It was a typical conversation of who are you and where did you grow up, what do you like about Turkey and what food do you cook… They exchanged favorite recipes and suggested places to go on walks in the city.

The Americans went to bed that night grateful for the turn of events and for the helpful community God placed them in. They praised the Lord for their safety and that nothing worse had happened.

Give Thanks

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You have turned for me my mourning into dancing;
you have loosed my sackcloth
and clothed me with gladness,
that my glory may sing your praise and not be silent.
O Lord my God, I will give thanks to you forever!

Psalms 30:11-12

Even after a hard year, I can’t help but give thanks. In fact, on many accounts it’s the only thing I CAN do.

It’s been nearly 11 months since being diagnosed nutrient deficient. The healing process has been longer and slower than I anticipated, but because I was lacking the nutrients my body needed to survive, it was shutting itself down.

A recovery from such takes time, and every day I have the chance to push it along via greens and whole food supplements. But that’s about all I have control over. How my insides respond is up to God, and from what I can see, He’s not quite ready to heal me just yet.

See, I’ve had more than my share of dreaded down time, meaning I’m on the coach with a headache clawing at my eyes and stomach about to turn. However, it’s been in some of those most agonizing moments where God decides to have ‘us’ time.

Whether it’s a word of truth through a song I have playing softly in the background, a peaceful Presence during a burst of silent (or not-silent) sobs, or when He shouts out a sudden halt to my negative spiral of thoughts, the Lord continues to pursue me.

Wherever I am, however I’m feeling, Jesus wants to MEET. WITH. ME.

But God, I haven’t been reading my bible…

Kimmy, just be with me.

But I’m in so much pain…

Beloved, give me your burdens. Let me help you.

But if I were healed I could do so much more for you…

My daughter, do you realize I already did everything for YOU?

There’s been many of these conversations where, in result, I end up turning my heart upward in gratitude to my Savior. Physically nothing has changed, but inwardly my soul has been renewed, washed clean by one who underwent more torment than any human ever could.

It’s basically an understatement to say that Jesus gets it. He truly understands. And although in His darkest hour the Father and the entire world turned their backs on him, Jesus never has and never will turn His back on me.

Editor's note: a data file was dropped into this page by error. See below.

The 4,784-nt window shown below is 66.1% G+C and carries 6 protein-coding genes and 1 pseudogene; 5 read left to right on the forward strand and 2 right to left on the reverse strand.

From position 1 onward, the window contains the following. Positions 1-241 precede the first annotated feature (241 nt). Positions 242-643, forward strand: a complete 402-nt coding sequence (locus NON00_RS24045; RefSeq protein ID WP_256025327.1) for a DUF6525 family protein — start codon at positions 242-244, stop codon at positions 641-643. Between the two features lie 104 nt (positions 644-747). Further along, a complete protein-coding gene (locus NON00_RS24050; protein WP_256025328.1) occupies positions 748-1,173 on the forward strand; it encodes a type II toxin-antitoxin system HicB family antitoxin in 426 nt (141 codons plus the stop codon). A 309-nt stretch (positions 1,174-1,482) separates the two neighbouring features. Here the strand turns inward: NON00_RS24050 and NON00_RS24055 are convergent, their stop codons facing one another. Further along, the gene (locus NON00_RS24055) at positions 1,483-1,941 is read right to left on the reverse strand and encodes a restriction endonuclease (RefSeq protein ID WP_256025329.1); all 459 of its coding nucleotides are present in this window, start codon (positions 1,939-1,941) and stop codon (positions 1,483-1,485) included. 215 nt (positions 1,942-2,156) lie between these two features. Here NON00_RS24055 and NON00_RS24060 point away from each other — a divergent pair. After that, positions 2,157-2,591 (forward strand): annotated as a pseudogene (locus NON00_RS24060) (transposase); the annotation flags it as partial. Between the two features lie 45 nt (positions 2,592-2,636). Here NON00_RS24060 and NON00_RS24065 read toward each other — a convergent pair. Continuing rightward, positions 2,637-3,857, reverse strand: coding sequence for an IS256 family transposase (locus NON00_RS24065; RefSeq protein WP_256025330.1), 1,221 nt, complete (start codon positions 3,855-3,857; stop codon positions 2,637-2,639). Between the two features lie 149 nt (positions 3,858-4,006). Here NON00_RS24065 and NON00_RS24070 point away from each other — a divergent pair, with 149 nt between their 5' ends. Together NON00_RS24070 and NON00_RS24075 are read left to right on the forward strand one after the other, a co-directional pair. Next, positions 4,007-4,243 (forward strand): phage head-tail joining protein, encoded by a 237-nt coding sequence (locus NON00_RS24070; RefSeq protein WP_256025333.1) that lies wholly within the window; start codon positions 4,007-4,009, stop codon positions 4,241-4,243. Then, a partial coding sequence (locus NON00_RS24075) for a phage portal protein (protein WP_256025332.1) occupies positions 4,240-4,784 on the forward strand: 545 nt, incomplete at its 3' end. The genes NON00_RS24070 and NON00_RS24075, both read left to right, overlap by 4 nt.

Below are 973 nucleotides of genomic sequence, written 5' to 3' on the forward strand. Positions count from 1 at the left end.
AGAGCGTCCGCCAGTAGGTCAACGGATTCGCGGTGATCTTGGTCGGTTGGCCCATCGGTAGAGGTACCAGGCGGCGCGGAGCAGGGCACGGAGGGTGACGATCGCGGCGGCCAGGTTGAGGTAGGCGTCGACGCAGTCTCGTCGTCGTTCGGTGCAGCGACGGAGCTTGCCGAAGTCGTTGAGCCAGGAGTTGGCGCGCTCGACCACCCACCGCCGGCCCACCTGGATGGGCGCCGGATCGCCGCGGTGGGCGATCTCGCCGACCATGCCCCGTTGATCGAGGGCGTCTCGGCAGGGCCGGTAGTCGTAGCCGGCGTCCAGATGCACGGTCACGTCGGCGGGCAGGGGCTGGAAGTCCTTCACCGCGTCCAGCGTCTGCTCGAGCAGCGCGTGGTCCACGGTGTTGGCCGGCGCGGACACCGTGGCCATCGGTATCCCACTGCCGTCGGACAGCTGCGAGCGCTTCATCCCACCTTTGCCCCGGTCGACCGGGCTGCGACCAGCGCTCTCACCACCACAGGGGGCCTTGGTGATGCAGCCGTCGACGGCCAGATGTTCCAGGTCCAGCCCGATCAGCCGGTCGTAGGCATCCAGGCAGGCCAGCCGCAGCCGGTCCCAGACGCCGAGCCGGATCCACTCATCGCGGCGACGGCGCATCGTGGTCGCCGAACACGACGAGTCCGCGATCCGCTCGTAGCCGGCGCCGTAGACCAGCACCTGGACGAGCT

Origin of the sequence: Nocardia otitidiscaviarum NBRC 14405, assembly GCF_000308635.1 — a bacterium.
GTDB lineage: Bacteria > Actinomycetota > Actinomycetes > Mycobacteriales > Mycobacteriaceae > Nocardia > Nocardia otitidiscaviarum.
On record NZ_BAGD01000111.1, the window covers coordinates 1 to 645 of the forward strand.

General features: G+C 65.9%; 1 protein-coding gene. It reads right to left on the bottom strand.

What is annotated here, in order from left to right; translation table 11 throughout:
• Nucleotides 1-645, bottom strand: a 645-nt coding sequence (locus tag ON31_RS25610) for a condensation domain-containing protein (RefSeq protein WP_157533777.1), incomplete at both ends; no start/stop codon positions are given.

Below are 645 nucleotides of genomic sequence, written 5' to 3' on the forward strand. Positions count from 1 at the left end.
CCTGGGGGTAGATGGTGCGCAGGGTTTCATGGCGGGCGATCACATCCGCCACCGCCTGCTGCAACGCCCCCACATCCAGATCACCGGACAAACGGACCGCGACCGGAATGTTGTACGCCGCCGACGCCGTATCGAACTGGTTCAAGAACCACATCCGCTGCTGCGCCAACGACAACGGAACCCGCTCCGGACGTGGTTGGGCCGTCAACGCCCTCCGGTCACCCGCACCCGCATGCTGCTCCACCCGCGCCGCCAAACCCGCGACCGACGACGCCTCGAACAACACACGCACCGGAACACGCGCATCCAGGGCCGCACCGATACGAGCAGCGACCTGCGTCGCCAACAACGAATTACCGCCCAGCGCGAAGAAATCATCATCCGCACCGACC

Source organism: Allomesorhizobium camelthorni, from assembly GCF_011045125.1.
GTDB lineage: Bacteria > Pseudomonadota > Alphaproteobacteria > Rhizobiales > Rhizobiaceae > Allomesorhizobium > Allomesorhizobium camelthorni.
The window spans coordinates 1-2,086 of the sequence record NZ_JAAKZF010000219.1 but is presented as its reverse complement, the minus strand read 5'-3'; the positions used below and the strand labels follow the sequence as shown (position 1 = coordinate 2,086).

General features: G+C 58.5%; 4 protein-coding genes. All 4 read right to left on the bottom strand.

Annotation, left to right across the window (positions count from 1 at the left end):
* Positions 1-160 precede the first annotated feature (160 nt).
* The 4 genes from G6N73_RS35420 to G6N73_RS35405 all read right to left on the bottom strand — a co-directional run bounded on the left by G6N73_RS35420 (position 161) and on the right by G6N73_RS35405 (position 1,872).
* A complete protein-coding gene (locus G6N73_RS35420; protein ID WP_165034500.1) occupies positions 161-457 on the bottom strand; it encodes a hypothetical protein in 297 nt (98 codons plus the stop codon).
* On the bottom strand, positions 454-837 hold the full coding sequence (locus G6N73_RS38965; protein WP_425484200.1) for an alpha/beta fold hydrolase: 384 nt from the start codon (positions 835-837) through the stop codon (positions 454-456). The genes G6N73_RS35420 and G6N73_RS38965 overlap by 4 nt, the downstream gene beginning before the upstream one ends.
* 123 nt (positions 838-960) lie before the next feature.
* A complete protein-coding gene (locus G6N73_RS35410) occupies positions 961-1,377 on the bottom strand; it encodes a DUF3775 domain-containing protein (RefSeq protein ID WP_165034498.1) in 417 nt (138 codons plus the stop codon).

For that, I give thanks.

Achieving Awareness

We make plans, and we make goals. On a vary rare occasion are we without them. What would happen if we just lived moment by moment. Is it even possible? How, then, would we accomplish anything?

Accomplishment. Ah, there’s the root issue.

Most people derive a sense of proud ownership over a completed task. We’re driven to finish what we started. And once we finish, to start something else.

Why do our hearts beat so?

I may not have the answer to this question, but I do know that humanity thrives on it. Our flesh has to constantly be “DOING” something. Our entire time on earth is filled with a history of prior achievements and dreams for future successes.

Is this wrong?

Not entirely.

I think there are healthy paths towards achievement, but there are also plenty of harmful paths that disguise their way unto our road map.

For instance,

Motivation.

One fat word that carves itself into each and every day.

You wake up. What influences your motivation for how you start your morning? Did you have a breakthrough the night before? Or a break-up?

If the first, you might have your heart set on following your new lead with a powerful ambition to explore the concept thoroughly and completely until you arrive at the best possible answer and (ahem) end up saving the world. If the latter, perhaps there’s a hidden vengeance in your agenda that day as you step on people to get what you want, or present a careless idea that could domino into a cycle of destruction.

While those examples might have been a little extreme, it shows how our motivation is what sets the standards we use for progress and how we define our success. Our level of success largely depends on the attitude and manner of how we acquired it.

Why do I write all this? Because I am one who likes to DO DO DO. I like to push myself and push others to ACHIEVE.

So, the big question is this. What happens when your motivation seems to be pure, but your progress is hindered? What does success look like then?

Before I answer this question, let’s add some more perspective.

When my life recently took an unexpected turn down a road that appears to have no outlet, my progress was brought to a halt. With no way out, my plans, goals, and dreams all immediately crashed into an impenetrable brick wall. Stuck, I was forced to step back and check my overall aim.

Was what I was trying to accomplish so terribly important? Who am I trying to impress? What would achieving this do for me? For others?

Road blocks provide us with the opportunity to pause and look at our game plan from new angles. Often times they reveal stained motivation, and recognition of this can then lead to a higher path with a better outcome than we had first envisioned.

As I peered deeper into the well of motivation I was drawing from, the questions I asked myself helped me to see clearer than ever before. What did I see?

I saw my worth.

Although my ambitions had outwardly well-meaning intentions, quite honestly, everything I had my heart set on accomplishing was so I would feel worthy. Worthy of love. Worthy of salvation. Worthy of friends’ and family members’ support. Worthy of my career.

As is the greatest temptations to all do-ers, by losing myself in a cycle of works, I lost sight of WHO and WHAT makes me worthy. And it’s definitely not me or anything I can do. With that kind of motivation, thank God He stopped me in my tracks.

So, let me re-ask that previous question. What does true success look like when progress is hindered?

Even with the purest motivation, I truly think it’s not what you accomplish but how and why you do it. (As I write this my inner achiever self is cringing!)